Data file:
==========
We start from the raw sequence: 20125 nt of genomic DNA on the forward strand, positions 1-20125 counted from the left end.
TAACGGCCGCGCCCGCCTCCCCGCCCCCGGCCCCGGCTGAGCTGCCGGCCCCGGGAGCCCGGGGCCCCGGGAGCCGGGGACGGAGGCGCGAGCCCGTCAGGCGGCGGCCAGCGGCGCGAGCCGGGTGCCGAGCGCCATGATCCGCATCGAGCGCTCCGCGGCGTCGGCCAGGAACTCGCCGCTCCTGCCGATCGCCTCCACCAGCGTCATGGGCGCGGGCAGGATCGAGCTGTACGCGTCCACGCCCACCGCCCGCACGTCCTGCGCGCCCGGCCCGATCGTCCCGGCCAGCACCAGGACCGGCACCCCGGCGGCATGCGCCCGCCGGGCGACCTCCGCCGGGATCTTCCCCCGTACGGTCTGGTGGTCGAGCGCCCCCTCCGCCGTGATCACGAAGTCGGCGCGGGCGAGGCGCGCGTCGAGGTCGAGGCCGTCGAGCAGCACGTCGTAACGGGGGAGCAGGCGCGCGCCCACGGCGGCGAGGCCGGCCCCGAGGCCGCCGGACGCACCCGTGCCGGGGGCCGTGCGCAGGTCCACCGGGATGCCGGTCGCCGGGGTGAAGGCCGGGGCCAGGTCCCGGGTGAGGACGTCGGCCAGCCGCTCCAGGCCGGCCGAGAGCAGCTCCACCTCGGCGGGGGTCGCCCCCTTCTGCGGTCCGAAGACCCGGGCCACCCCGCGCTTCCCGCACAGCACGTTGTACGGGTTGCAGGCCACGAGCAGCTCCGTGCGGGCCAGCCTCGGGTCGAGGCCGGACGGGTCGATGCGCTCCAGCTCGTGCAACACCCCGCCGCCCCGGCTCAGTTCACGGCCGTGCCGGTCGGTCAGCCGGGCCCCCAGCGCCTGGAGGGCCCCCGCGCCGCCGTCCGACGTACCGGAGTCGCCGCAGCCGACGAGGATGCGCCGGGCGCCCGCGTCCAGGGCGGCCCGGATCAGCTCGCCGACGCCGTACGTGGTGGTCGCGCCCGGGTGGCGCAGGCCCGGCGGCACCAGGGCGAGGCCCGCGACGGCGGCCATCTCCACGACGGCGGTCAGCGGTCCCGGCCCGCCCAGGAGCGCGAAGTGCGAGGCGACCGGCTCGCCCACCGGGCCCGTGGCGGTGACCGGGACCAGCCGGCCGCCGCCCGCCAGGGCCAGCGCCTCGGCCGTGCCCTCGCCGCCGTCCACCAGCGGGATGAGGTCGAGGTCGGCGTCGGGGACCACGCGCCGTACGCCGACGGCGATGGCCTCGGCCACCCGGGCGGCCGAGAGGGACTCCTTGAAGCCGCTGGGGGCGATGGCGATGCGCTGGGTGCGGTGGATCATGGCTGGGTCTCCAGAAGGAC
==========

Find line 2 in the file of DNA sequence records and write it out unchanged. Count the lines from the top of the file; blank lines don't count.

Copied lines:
TAACGGCCGCGCCCGCCTCCCCGCCCCCGGCCCCGGCTGAGCTGCCGGCCCCGGGAGCCCGGGGCCCCGGGAGCCGGGGACGGAGGCGCGAGCCCGTCAGGCGGCGGCCAGCGGCGCGAGCCGGGTGCCGAGCGCCATGATCCGCATCGAGCGCTCCGCGGCGTCGGCCAGGAACTCGCCGCTCCTGCCGATCGCCTCCACCAGCGTCATGGGCGCGGGCAGGATCGAGCTGTACGCGTCCACGCCCACCGCCCGCACGTCCTGCGCGCCCGGCCCGATCGTCCCGGCCAGCACCAGGACCGGCACCCCGGCGGCATGCGCCCGCCGGGCGACCTCCGCCGGGATCTTCCCCCGTACGGTCTGGTGGTCGAGCGCCCCCTCCGCCGTGATCACGAAGTCGGCGCGGGCGAGGCGCGCGTCGAGGTCGAGGCCGTCGAGCAGCACGTCGTAACGGGGGAGCAGGCGCGCGCCCACGGCGGCGAGGCCGGCCCCGAGGCCGCCGGACGCACCCGTGCCGGGGGCCGTGCGCAGGTCCACCGGGATGCCGGTCGCCGGGGTGAAGGCCGGGGCCAGGTCCCGGGTGAGGACGTCGGCCAGCCGCTCCAGGCCGGCCGAGAGCAGCTCCACCTCGGCGGGGGTCGCCCCCTTCTGCGGTCCGAAGACCCGGGCCACCCCGCGCTTCCCGCACAGCACGTTGTACGGGTTGCAGGCCACGAGCAGCTCCGTGCGGGCCAGCCTCGGGTCGAGGCCGGACGGGTCGATGCGCTCCAGCTCGTGCAACACCCCGCCGCCCCGGCTCAGTTCACGGCCGTGCCGGTCGGTCAGCCGGGCCCCCAGCGCCTGGAGGGCCCCCGCGCCGCCGTCCGACGTACCGGAGTCGCCGCAGCCGACGAGGATGCGCCGGGCGCCCGCGTCCAGGGCGGCCCGGATCAGCTCGCCGACGCCGTACGTGGTGGTCGCGCCCGGGTGGCGCAGGCCCGGCGGCACCAGGGCGAGGCCCGCGACGGCGGCCATCTCCACGACGGCGGTCAGCGGTCCCGGCCCGCCCAGGAGCGCGAAGTGCGAGGCGACCGGCTCGCCCACCGGGCCCGTGGCGGTGACCGGGACCAGCCGGCCGCCGCCCGCCAGGGCCAGCGCCTCGGCCGTGCCCTCGCCGCCGTCCACCAGCGGGATGAGGTCGAGGTCGGCGTCGGGGACCACGCGCCGTACGCCGACGGCGATGGCCTCGGCCACCCGGGCGGCCGAGAGGGACTCCTTGAAGCCGCTGGGGGCGATGGCGATGCGCTGGGTGCGGTGGATCATGGCTGGGTCTCCAGAAGGAC